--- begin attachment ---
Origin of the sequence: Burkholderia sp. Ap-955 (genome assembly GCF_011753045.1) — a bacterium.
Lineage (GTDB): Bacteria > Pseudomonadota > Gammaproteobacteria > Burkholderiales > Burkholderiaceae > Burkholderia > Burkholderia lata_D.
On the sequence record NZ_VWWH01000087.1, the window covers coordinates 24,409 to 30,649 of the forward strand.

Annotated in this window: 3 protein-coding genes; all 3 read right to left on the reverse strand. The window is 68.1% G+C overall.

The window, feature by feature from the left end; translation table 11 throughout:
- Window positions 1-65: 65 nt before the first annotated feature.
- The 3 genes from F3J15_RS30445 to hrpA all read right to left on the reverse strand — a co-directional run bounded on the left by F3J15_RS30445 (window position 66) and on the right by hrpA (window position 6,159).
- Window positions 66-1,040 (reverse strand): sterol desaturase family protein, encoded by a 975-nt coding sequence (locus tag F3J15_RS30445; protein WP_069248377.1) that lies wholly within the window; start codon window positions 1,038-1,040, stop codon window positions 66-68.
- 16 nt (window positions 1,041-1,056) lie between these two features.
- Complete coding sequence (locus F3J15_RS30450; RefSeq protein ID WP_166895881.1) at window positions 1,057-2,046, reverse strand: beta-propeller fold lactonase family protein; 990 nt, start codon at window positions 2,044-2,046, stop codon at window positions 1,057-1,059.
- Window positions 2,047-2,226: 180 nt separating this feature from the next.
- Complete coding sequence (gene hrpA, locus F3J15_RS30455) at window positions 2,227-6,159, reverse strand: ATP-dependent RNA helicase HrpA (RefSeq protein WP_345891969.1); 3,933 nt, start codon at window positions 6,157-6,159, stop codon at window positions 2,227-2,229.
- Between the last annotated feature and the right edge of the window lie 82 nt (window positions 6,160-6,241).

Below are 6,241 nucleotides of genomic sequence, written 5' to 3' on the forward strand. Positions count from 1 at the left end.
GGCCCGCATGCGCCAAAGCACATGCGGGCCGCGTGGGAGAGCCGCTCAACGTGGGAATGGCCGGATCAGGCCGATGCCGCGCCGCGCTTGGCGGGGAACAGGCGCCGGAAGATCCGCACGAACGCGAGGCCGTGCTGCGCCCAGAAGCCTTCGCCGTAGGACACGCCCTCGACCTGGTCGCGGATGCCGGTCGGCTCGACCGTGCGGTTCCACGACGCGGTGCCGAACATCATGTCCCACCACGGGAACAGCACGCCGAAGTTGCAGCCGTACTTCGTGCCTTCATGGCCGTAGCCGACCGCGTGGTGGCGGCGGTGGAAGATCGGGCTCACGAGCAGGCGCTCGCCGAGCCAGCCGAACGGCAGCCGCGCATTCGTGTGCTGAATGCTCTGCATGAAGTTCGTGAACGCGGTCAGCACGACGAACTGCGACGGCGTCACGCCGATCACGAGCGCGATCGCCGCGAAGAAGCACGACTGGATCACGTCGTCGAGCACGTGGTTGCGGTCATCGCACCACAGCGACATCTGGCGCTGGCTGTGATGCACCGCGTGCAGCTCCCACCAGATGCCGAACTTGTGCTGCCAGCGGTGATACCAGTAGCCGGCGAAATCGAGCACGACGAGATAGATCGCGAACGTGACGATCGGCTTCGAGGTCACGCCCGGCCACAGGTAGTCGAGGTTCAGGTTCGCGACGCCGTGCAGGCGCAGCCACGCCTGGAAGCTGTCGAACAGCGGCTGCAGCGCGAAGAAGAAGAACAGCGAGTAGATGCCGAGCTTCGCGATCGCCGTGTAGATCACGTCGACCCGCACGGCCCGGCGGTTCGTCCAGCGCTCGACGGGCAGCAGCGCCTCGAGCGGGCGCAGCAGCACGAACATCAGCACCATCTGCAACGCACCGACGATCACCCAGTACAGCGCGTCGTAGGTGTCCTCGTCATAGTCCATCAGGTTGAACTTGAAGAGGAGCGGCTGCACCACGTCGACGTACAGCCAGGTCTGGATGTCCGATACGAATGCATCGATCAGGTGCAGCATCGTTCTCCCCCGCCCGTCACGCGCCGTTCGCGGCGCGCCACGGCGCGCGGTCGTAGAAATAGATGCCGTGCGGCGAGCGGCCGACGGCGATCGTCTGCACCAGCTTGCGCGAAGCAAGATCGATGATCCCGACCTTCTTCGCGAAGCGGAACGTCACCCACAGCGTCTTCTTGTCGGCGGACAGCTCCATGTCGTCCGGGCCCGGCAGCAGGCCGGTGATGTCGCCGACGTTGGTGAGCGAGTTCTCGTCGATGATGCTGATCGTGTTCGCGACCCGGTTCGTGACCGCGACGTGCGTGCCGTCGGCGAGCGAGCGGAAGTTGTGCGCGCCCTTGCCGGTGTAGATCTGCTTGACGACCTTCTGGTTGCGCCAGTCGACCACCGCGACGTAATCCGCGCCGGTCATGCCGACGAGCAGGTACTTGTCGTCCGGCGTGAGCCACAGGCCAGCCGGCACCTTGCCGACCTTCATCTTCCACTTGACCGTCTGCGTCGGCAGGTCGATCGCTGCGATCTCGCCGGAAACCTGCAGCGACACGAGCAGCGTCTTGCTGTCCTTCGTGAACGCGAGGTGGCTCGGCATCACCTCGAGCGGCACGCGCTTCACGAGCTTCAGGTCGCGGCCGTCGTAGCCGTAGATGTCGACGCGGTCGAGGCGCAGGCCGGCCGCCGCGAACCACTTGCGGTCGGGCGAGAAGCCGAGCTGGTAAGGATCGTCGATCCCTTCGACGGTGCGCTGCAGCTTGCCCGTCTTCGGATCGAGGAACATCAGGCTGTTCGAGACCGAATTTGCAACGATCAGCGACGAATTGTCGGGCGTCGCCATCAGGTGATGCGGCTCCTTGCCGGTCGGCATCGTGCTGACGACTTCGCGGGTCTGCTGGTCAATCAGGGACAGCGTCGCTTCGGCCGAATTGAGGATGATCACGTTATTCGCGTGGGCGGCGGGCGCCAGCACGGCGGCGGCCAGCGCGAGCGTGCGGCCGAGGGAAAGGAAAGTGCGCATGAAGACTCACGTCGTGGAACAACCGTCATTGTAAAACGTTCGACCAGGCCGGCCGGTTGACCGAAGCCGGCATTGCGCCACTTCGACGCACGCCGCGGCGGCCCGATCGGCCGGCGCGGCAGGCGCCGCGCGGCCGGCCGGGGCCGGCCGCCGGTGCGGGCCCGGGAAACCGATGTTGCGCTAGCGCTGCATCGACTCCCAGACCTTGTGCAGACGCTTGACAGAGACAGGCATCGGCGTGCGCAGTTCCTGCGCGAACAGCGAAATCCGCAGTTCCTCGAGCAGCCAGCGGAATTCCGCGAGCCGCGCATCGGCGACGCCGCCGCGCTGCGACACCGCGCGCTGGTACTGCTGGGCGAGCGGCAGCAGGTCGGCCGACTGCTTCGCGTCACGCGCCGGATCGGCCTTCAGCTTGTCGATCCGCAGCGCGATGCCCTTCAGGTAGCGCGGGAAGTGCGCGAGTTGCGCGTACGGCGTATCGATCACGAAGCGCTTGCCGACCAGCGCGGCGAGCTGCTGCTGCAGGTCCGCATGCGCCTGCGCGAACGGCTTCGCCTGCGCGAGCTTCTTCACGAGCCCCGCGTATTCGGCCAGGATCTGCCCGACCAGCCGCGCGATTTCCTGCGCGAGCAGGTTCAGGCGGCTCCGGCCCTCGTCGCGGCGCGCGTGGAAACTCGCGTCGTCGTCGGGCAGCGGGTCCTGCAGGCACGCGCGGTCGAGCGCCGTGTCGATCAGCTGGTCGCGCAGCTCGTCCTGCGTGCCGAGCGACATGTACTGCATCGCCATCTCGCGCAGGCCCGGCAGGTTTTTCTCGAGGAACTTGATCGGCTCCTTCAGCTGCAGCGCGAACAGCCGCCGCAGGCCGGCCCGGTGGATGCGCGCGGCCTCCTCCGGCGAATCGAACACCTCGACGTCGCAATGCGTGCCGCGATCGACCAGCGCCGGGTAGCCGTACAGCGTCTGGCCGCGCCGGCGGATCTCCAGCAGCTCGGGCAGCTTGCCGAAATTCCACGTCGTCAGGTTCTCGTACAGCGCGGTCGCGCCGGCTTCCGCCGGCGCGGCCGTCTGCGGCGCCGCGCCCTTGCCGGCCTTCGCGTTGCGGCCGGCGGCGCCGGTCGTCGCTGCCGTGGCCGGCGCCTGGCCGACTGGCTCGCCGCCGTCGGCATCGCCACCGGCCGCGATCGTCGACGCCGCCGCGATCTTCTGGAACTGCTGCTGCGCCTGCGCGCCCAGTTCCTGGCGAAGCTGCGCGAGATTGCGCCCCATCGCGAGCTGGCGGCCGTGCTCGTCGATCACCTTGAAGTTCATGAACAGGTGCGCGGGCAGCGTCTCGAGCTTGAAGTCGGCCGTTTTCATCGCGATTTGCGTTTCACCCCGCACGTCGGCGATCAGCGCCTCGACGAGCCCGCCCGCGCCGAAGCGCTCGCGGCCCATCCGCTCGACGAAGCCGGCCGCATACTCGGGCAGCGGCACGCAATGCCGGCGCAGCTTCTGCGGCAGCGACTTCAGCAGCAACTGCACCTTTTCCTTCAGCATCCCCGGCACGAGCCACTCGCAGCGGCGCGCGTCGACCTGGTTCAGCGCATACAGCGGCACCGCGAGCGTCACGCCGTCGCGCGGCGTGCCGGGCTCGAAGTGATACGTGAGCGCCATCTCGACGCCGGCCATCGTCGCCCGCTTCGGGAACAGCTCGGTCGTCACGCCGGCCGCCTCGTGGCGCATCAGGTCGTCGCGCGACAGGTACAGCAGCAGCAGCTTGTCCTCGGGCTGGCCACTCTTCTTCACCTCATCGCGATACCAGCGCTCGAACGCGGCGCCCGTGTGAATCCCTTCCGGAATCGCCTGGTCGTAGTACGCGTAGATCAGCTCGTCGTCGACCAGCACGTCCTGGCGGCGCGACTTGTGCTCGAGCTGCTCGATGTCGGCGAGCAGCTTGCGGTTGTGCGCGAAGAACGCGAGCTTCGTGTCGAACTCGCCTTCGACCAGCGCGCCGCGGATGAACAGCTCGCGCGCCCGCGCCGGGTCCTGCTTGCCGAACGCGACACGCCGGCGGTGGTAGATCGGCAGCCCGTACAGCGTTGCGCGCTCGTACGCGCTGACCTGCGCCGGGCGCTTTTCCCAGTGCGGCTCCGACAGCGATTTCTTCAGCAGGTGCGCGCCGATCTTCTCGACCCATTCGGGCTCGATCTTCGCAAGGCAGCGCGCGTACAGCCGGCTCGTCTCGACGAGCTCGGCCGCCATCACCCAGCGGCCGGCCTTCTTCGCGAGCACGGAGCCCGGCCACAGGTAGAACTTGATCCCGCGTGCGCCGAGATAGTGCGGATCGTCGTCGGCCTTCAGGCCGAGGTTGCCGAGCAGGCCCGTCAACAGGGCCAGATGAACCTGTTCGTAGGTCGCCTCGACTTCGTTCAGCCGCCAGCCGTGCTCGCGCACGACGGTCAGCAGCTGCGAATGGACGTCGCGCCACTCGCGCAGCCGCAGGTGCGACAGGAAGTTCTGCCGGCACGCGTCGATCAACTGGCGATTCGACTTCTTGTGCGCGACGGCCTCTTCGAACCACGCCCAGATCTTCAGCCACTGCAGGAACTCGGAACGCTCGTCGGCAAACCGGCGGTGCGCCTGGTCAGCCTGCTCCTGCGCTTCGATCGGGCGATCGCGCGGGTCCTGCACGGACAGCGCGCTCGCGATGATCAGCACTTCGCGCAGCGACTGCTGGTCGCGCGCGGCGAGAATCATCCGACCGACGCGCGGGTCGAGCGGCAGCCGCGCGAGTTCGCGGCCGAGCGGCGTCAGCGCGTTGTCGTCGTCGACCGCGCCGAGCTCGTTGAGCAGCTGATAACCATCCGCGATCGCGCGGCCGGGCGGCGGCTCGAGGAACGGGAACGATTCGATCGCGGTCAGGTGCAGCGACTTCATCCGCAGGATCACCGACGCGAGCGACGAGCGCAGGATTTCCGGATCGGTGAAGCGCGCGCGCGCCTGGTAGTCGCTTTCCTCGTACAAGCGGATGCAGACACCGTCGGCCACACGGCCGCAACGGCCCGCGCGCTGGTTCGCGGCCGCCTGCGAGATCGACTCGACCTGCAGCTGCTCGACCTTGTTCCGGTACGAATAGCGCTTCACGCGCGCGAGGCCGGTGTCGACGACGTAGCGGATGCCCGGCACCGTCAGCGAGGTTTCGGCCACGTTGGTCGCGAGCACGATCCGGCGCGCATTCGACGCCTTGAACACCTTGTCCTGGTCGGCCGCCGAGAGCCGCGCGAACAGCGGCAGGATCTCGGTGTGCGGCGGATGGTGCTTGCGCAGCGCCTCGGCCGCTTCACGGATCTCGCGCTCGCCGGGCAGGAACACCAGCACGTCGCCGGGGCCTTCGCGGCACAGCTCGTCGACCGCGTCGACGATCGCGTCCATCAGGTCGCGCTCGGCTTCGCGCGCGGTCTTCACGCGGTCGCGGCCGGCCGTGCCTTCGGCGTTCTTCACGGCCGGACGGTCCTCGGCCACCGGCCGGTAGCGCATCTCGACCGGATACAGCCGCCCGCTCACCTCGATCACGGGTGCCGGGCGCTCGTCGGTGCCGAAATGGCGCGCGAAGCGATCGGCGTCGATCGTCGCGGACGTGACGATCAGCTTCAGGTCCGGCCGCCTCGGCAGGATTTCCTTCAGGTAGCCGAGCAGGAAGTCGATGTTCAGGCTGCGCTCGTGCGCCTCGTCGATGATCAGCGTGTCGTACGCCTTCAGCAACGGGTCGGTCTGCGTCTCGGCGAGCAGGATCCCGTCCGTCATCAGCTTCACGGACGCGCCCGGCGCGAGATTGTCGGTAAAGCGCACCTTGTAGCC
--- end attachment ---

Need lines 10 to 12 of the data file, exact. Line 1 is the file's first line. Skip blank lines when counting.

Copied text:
- Complete coding sequence (locus F3J15_RS30450; RefSeq protein ID WP_166895881.1) at window positions 1,057-2,046, reverse strand: beta-propeller fold lactonase family protein; 990 nt, start codon at window positions 2,044-2,046, stop codon at window positions 1,057-1,059.
- Window positions 2,047-2,226: 180 nt separating this feature from the next.
- Complete coding sequence (gene hrpA, locus F3J15_RS30455) at window positions 2,227-6,159, reverse strand: ATP-dependent RNA helicase HrpA (RefSeq protein WP_345891969.1); 3,933 nt, start codon at window positions 6,157-6,159, stop codon at window positions 2,227-2,229.